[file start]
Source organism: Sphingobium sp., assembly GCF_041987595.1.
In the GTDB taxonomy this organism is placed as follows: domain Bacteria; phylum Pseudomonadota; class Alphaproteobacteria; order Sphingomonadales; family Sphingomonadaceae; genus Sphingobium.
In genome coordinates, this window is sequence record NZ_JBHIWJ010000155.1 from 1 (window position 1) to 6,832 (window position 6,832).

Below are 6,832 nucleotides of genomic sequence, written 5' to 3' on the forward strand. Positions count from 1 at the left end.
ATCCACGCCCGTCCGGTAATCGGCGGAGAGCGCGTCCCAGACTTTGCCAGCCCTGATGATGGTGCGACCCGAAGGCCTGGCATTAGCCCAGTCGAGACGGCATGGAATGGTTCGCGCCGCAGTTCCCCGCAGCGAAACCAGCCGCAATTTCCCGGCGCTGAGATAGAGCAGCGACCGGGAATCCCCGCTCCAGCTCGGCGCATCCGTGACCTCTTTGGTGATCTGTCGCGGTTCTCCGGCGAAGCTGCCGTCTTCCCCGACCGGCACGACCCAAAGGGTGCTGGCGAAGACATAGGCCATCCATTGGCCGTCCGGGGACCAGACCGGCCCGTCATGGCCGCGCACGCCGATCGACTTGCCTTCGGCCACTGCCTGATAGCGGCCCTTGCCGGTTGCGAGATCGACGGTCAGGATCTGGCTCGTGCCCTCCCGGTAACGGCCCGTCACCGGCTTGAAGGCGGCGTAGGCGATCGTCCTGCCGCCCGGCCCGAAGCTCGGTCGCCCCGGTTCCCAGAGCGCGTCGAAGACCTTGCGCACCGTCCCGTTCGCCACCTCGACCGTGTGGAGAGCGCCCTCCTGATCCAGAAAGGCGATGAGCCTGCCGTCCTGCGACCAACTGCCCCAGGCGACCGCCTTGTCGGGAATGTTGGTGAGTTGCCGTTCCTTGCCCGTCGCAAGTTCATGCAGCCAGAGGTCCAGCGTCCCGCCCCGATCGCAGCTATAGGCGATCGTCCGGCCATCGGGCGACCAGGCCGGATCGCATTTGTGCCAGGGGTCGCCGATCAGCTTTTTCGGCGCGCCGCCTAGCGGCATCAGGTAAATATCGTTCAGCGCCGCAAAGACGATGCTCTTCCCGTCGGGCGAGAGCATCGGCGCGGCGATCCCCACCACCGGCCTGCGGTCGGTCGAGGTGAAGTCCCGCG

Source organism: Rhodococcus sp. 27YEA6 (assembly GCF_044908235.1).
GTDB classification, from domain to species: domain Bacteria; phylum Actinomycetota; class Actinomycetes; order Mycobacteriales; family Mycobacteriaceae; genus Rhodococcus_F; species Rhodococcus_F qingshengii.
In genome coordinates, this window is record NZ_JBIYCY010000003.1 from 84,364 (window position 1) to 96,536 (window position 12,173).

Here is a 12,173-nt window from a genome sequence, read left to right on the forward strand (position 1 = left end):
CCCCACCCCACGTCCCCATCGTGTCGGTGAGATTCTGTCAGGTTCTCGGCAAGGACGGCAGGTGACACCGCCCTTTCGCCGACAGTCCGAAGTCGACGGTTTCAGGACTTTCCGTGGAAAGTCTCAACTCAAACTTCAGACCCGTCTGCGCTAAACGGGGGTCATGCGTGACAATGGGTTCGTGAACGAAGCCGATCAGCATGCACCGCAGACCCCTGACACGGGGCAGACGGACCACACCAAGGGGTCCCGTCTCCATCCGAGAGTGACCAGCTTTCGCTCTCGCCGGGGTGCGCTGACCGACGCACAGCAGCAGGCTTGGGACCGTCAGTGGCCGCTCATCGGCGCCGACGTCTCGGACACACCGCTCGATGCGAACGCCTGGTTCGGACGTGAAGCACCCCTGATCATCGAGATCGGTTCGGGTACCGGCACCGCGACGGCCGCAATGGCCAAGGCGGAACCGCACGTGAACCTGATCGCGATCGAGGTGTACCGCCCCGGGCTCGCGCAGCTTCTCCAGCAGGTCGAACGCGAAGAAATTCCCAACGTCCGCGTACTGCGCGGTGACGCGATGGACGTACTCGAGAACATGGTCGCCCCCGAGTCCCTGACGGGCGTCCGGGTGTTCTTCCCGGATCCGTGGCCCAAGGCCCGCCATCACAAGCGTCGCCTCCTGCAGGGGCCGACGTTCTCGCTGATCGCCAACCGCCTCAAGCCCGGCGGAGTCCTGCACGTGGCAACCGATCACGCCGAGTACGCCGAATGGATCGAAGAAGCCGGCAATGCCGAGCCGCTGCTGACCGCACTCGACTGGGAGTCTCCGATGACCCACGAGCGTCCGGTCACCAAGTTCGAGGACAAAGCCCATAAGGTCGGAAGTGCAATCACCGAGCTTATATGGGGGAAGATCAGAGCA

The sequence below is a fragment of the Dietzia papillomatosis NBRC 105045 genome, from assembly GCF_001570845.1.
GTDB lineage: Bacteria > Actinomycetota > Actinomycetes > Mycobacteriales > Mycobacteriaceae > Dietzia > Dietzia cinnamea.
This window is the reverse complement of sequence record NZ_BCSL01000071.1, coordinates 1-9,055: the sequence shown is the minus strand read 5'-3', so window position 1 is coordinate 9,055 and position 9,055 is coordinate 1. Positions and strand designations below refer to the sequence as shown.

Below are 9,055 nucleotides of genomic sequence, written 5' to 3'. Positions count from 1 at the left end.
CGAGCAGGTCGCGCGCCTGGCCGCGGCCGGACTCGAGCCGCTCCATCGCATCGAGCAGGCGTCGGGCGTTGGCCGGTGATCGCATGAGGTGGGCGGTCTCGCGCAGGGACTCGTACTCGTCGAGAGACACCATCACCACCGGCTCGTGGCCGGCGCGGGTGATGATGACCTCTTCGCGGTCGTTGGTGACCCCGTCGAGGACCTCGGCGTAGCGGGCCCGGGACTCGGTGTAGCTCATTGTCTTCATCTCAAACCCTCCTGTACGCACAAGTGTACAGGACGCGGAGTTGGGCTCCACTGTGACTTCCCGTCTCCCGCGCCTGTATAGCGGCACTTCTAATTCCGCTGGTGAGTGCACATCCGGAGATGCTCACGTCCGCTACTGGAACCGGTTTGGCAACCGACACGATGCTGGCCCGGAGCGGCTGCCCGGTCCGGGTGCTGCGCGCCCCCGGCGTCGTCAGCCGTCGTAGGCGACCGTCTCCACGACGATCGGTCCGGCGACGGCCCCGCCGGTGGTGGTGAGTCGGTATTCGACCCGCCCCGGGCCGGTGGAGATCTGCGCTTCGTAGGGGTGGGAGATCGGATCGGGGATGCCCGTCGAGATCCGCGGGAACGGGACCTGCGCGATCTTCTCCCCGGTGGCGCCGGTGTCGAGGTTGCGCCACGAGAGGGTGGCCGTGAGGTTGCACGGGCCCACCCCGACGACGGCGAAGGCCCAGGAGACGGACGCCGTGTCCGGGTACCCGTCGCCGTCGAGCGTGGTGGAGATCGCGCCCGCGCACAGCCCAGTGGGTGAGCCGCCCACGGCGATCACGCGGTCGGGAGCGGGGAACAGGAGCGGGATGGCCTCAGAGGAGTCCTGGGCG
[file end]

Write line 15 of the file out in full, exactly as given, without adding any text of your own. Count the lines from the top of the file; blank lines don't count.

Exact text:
CGAGCAGGTCGCGCGCCTGGCCGCGGCCGGACTCGAGCCGCTCCATCGCATCGAGCAGGCGTCGGGCGTTGGCCGGTGATCGCATGAGGTGGGCGGTCTCGCGCAGGGACTCGTACTCGTCGAGAGACACCATCACCACCGGCTCGTGGCCGGCGCGGGTGATGATGACCTCTTCGCGGTCGTTGGTGACCCCGTCGAGGACCTCGGCGTAGCGGGCCCGGGACTCGGTGTAGCTCATTGTCTTCATCTCAAACCCTCCTGTACGCACAAGTGTACAGGACGCGGAGTTGGGCTCCACTGTGACTTCCCGTCTCCCGCGCCTGTATAGCGGCACTTCTAATTCCGCTGGTGAGTGCACATCCGGAGATGCTCACGTCCGCTACTGGAACCGGTTTGGCAACCGACACGATGCTGGCCCGGAGCGGCTGCCCGGTCCGGGTGCTGCGCGCCCCCGGCGTCGTCAGCCGTCGTAGGCGACCGTCTCCACGACGATCGGTCCGGCGACGGCCCCGCCGGTGGTGGTGAGTCGGTATTCGACCCGCCCCGGGCCGGTGGAGATCTGCGCTTCGTAGGGGTGGGAGATCGGATCGGGGATGCCCGTCGAGATCCGCGGGAACGGGACCTGCGCGATCTTCTCCCCGGTGGCGCCGGTGTCGAGGTTGCGCCACGAGAGGGTGGCCGTGAGGTTGCACGGGCCCACCCCGACGACGGCGAAGGCCCAGGAGACGGACGCCGTGTCCGGGTACCCGTCGCCGTCGAGCGTGGTGGAGATCGCGCCCGCGCACAGCCCAGTGGGTGAGCCGCCCACGGCGATCACGCGGTCGGGAGCGGGGAACAGGAGCGGGATGGCCTCAGAGGAGTCCTGGGCG